Why Cyber Security Training Is Crucial For Remote Employees

Why Cyber Security Training Is Crucial For Remote Employees

As more companies expand the option for employees to work remotely, the risk for cyberattacks increases. Working from home presents a unique set of security vulnerabilities, such as unsecured home networks or mobile devices used to access work files.  Here are some top reasons why cyber security training is more important than ever right now for companies with work-from-home employees.

Cyber Attacks Continue to Rise

In 2020, the dramatic increase in the number of employees working remotely also led to a spike in cyber attacks. Cyber criminals can take advantage of insecure RDP endpoints that can be brute-forced or create loopholes in VPN structure. They can also use tactics such as COVID-19-themed phishing emails, taking advantage of remote workers who may be more likely to be distracted and not as careful about checking for suspicious attachments.

Unfortunately, the increased risk of cyber attacks isn't expected to change anytime soon. As many companies plan to continue work-from-home options for their employees in a post-pandemic world, organizations should be prepared for continued cyber attacks and security threats within corporate and home networks.

Prepare for the future and keep your company's data secure by offering up-to-date and consistent training for IT managers and work-from-home employees. Cyber security training courses offer valuable hands-on training and real-world simulations to boost the knowledge of your team to prepare for possible threats.

Home Networks and Computers Are Less Secure

Threat actors know that home networks tend to be less secure than corporate infrastructure and have been taking advantage of this with the rapid expansion of work-from-home employees. For example, cyber attackers may rent or sell hijacked devices with vulnerable home networks to underground operators or other groups seeking command-and-control capabilities.

Researchers expect that home computers and routers will continue to be low-hanging fruit for cyber attackers. As attackers evolve and mature, endpoint security will become an even bigger focus in the future.

Mobile Devices Are A New Target

Mobile devices are often seen as weak links in the security chain to cybercriminals, so it's crucial to make sure that your devices and any apps you download are in accordance with your company's security policies.

With more employees working from home, mobile apps offered from cloud services offer ways to improve communication and productivity. However, cybercriminals take advantage of this with phishing attempts intended to get the user to install a malicious app on their device.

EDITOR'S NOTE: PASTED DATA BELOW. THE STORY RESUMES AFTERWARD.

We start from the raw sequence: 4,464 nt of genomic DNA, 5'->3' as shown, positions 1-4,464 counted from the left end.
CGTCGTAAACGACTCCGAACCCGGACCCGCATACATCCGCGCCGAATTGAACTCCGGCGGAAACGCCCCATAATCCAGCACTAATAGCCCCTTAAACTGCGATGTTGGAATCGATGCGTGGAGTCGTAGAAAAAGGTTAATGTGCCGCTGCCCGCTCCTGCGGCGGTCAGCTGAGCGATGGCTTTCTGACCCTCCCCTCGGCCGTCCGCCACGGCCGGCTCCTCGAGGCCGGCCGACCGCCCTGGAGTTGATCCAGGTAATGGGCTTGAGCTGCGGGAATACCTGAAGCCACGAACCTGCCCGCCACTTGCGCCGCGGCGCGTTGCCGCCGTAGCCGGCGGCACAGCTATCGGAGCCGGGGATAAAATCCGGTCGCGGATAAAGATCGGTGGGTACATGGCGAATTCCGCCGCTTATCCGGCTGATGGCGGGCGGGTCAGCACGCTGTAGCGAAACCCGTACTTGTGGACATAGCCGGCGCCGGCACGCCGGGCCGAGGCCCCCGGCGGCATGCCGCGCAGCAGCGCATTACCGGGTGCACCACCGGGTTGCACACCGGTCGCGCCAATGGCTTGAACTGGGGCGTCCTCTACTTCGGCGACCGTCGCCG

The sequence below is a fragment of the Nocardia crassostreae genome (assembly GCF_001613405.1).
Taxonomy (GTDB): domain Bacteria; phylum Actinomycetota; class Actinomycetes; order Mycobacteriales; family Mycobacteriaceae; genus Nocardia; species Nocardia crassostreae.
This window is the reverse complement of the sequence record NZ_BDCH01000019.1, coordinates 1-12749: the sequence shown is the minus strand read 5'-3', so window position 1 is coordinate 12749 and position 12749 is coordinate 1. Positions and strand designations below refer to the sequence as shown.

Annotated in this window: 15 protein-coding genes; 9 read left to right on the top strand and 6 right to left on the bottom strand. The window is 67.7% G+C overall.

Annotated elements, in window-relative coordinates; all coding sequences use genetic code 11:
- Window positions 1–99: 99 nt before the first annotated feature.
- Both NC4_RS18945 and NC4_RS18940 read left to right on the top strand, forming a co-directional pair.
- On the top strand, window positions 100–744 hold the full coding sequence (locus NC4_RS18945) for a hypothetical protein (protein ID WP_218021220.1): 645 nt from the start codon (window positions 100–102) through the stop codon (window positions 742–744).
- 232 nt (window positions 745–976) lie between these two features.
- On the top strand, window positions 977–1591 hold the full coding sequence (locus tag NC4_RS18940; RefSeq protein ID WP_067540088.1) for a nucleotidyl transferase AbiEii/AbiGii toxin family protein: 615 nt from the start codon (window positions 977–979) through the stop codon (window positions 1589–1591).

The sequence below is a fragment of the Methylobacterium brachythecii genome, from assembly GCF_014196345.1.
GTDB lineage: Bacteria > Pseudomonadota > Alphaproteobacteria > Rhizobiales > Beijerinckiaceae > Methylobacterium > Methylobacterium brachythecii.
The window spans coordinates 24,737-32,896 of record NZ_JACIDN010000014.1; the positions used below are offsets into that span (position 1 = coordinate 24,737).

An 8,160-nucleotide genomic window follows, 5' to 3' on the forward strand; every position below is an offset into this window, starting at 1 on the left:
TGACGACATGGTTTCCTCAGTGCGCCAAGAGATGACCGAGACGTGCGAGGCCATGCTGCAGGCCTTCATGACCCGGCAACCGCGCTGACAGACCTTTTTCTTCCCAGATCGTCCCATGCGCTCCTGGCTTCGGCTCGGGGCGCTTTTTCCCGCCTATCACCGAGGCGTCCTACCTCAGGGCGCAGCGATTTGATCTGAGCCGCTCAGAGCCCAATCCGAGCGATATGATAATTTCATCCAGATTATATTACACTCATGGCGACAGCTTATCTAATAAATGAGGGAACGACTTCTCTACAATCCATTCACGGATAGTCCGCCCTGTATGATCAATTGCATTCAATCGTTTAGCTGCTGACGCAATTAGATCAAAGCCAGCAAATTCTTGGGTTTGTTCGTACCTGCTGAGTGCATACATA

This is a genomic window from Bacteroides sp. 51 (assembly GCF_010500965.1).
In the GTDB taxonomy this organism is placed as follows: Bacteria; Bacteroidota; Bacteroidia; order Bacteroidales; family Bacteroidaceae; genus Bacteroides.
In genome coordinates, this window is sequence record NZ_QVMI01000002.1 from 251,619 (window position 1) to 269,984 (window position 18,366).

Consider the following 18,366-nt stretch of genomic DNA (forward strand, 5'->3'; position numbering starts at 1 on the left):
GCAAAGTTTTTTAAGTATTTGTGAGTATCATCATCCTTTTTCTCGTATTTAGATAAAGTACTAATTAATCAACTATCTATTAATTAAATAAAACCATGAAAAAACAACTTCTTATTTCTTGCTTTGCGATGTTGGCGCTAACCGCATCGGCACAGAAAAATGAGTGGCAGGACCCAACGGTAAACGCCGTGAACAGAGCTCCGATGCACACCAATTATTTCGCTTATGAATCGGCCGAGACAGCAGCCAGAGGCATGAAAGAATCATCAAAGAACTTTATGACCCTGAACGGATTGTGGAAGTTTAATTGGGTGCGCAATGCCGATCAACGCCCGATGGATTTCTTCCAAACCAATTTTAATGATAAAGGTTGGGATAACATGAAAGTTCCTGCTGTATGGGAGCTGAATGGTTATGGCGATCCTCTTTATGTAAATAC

Security teams should focus on ramping up authentication for home networks and mobile devices, including utilizing zero-trust frameworks. Zero-trust frameworks inherently do not trust any user in an organization’s network and must first be authenticated and authorized by the organization to access data and apps.

Collaboration Services Create New Risks

With more employees working from home, companies are relying more heavily on cloud applications and collaboration services. Tools like Microsoft Teams, Slack and Zoom have become everyday communication tools, and resources that are connected and shared on the cloud are becoming the norm.

This mass influx of data newly exposed to the cloud also creates new targets for cyber attackers. For example, cybercriminals can create legitimate-looking ads for fake Microsoft Teams updates, leading to malware-infected networks.

Insider Threats Are Growing

Employers have less control and visibility over remote workers, which could increase the risk for insider threats — a fast-growing and costly problem for companies. It can be easier for a remote employee with malicious intent to take more risks with data or to steal confidential information for personal gain.

The COVID-19 pandemic has also resulted in many dissatisfied employees who have lost their jobs or been furloughed, increasing the likelihood of insider threats. However, insider threats can stem from both malicious and negligent insiders. Although "negligent insiders" don't cause security breaches intentionally, they account for the majority of insider-threat incidents.

Stay Informed

Although threats are on the rise, many companies don't offer adequate cybersecurity training for employees. Investing in relevant, up-to-date training courses is one of the best ways your company can stay resilient and be prepared for new threats as they evolve.

Cyber security is an ever-changing topic. It's important to stay in the know through cybersecurity training on the current best practices in keeping your data secure while working from home. Learning about the latest security threats and loopholes in your industry — and how you can prevent them — helps keep your network safe at your office or anywhere you work remotely.

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